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Strengthening news media in the digital era: the EU approach


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Presentation by Anna Herold at the 2019 CMPF Summer School for Journalists and Media Practitioners - Covering Political Campaigns in the Age of Data, Algorithms & Artificial Intelligence

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Strengthening news media in the digital era: the EU approach

  1. 1. Strengthening news media in the digital era: the EU approach Anna Herold Head, Audiovisual and Media Policy European Commission European University Institute Florence, 24 June 2019
  2. 2. News media in a technologically evolving landscape Opportunities of technological innovation: •(i) New tools to gather, share and analyse information •(ii) New methods of journalistic cooperation •(iii) Automated/ “robot” journalism •(iv) Impact of artificial intelligence Challenges: •(i) understanding not only the sociological effects of technology i.e. artificial intelligence on journalism but also their impact on media pluralism •(ii) tackling the phenomenon of disinformation online
  3. 3. Commission actions to support news media   Member States retain significant responsibility for regulating their media landscapes   Commission’s approach: • 1) Legislation: audiovisual, maybe more? • 2) Financing projects • 3) Facilitating action at MS and EU levels
  4. 4. Future-oriented EU media legal framework  AVMSD: - establishes a level playing field between traditional audiovisual players and platforms - requires Member States to establish independence of regulators •- enhances transparency of media ownership •- requires MS and platforms to support media literacy  Copyright Directive  Whistleblower Protection Directive
  5. 5. Projects supporting quality journalism, media freedom & pluralism (i)   Commission is financing projects providing legal and practical support to journalists under threat, monitoring violations to media pluralism and freedom, analysing trends, conducting awareness raising campaigns   Monitoring media pluralism in the digital era is essential to evaluate the current - and future - trends and issues affecting the EU media landscape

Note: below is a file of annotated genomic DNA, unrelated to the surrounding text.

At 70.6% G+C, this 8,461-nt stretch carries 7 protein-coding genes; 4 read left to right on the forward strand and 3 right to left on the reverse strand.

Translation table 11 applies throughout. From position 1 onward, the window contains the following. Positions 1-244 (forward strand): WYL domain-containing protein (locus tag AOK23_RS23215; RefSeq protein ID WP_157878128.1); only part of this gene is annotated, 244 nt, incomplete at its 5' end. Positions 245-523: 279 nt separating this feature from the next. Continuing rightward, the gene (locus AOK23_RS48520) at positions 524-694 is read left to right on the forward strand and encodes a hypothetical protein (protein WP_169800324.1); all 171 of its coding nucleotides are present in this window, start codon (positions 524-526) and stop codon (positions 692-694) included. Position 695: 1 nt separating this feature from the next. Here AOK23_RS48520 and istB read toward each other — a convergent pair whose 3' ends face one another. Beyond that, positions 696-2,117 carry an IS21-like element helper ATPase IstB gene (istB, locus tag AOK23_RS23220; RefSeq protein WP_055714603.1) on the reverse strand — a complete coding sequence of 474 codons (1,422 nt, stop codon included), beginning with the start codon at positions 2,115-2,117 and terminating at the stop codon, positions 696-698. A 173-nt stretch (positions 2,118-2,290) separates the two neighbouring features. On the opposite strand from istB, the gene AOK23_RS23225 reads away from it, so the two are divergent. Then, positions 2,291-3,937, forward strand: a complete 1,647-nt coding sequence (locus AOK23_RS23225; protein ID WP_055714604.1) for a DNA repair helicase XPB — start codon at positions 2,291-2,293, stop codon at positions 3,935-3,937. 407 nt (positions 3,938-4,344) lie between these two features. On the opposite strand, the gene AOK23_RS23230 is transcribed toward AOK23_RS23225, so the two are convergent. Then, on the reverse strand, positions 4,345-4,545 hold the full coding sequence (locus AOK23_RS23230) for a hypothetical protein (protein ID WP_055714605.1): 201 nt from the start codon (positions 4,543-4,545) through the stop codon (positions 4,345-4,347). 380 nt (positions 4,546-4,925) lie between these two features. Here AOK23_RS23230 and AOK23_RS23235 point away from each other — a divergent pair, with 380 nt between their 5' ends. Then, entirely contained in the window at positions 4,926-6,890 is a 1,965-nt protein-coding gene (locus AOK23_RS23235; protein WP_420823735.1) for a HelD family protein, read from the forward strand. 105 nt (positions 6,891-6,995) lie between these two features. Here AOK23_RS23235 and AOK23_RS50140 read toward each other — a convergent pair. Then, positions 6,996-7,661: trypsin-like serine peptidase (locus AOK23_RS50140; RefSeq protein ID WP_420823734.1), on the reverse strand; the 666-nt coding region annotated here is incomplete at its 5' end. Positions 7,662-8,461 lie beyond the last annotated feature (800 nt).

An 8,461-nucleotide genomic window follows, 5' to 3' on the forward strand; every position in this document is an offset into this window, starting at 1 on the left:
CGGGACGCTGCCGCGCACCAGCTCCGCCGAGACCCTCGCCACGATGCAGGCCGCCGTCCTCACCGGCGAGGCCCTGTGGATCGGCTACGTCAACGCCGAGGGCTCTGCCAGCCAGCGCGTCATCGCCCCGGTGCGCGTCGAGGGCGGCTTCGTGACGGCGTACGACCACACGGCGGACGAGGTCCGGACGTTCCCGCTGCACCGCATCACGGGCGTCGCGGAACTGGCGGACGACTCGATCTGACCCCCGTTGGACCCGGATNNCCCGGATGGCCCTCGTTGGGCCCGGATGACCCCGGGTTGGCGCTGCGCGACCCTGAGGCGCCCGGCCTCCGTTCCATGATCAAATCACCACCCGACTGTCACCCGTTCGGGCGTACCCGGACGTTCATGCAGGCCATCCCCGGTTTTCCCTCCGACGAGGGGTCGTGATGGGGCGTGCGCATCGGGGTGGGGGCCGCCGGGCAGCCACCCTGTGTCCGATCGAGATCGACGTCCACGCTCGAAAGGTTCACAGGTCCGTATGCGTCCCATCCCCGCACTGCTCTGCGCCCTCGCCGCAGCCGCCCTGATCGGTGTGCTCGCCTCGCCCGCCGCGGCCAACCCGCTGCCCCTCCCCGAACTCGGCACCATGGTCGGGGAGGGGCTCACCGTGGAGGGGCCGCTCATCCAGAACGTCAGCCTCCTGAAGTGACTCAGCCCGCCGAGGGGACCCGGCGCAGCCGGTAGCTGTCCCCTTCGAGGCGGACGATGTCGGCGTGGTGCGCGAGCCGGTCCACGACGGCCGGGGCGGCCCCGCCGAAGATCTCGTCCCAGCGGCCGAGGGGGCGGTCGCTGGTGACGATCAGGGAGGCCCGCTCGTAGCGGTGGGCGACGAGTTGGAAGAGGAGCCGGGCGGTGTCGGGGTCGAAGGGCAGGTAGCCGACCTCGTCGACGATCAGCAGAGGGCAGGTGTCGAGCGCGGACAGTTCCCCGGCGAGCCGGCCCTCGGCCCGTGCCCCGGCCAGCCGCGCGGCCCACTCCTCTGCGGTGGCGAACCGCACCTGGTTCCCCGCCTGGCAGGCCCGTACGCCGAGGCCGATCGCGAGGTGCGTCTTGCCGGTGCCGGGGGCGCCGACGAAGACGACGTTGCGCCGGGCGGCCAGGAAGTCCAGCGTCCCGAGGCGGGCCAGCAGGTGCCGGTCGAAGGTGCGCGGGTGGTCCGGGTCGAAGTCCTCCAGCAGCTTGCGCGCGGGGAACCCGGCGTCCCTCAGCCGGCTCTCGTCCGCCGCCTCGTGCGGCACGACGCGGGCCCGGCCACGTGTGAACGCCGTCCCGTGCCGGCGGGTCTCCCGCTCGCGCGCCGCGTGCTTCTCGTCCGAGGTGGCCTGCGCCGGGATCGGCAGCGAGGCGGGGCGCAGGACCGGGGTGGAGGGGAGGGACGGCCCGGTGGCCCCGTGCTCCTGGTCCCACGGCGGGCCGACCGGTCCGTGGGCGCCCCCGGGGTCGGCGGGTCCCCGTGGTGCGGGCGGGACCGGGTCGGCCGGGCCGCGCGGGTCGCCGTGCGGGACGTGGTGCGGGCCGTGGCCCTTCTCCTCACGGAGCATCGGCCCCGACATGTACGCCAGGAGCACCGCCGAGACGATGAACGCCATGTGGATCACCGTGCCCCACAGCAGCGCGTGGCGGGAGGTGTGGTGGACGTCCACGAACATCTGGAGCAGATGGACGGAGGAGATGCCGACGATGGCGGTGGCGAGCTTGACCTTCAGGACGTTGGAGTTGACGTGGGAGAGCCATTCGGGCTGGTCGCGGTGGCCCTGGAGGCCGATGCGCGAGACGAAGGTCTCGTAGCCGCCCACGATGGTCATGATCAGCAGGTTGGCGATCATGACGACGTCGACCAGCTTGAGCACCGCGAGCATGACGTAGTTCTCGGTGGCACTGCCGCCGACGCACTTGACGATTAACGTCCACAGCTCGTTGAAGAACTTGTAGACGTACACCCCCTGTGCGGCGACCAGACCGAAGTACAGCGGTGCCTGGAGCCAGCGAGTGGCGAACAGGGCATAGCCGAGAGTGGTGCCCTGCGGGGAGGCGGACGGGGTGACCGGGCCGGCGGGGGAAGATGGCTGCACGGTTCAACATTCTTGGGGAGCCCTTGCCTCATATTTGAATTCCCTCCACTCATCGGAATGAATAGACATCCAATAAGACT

6. 6. Projects supporting quality journalism, media freedom & pluralism (ii) • Examples (running in 2018)   The European Centre for Press and Media Freedom (ECPMF) with OBCT, SEEMO, Ossigeno, Index, IPI • Including: a. - #IJ4EU – a cross-border investigative journalism scheme to support teams of journalists working on important societal issues; b. -
  7. 7. Projects supporting quality journalism, media freedom & pluralism (iii) New projects foreseen in 2019: (i) supporting cross-border exchanges of young media professionals; (ii) encouraging exchanges of journalits working in minority languages; (iii) helping self-regulation in the press media in the digital era & (iv) the Media Pluralism Monitor (MPM2020)
  8. 8. Projects supporting quality journalism, media freedom & pluralism (iv) Coming next (stay tuned!) Actions to support media freedom and investigative journalism: - A rapid reaction mechanism, - Funding cross-border investigative journalism, - Supporting training, collaborative journalism, exchange of practices, ethical standards, events… & second year of the 4 previously mentioned projects  resulting in 10 to 12 projects (EUR 8.125 Mio) 2020: More to come
  9. 9. How is Commission helping the media sector to adapt to the digital era? • - Adaptation of the Media Pluralism Monitor (resilience to disinformation) • - Funding for cross-border journalism including innovative journalism • - Support for media councils (pilot project), helping them to adapt to the digital environment (support to self-regulatory bodies, survey, etc.)
  10. 10. The upcoming financial period (2021-27) - action to secure stable funding   Proposal for a Regulation establishing the Creative Europe Programme (2021-27), presented in May 2018;   Includes measures to support news media and media pluralism in the cross-sectoral strand;   Indicative allocation: EUR 61 Mio.   Main goal of the proposal: secure a more stable funding for actions on media freedom, media pluralism and media literacy
  11. 11. The upcoming financial period (2021-27) - action to secure stable funding  Policy goals:  (i) Address the structural changes faced by the media sector by promoting and monitoring a diverse and pluralistic media environment;  (ii) Support high media production standards by fostering cooperation, cross-border collaborative journalism, and quality content (e.g. supporting news media to develop new initiatives, such as syndication networks, pan-European collaboration);  (iii) Promote media literacy to allow citizens to develop a critical understanding of the media.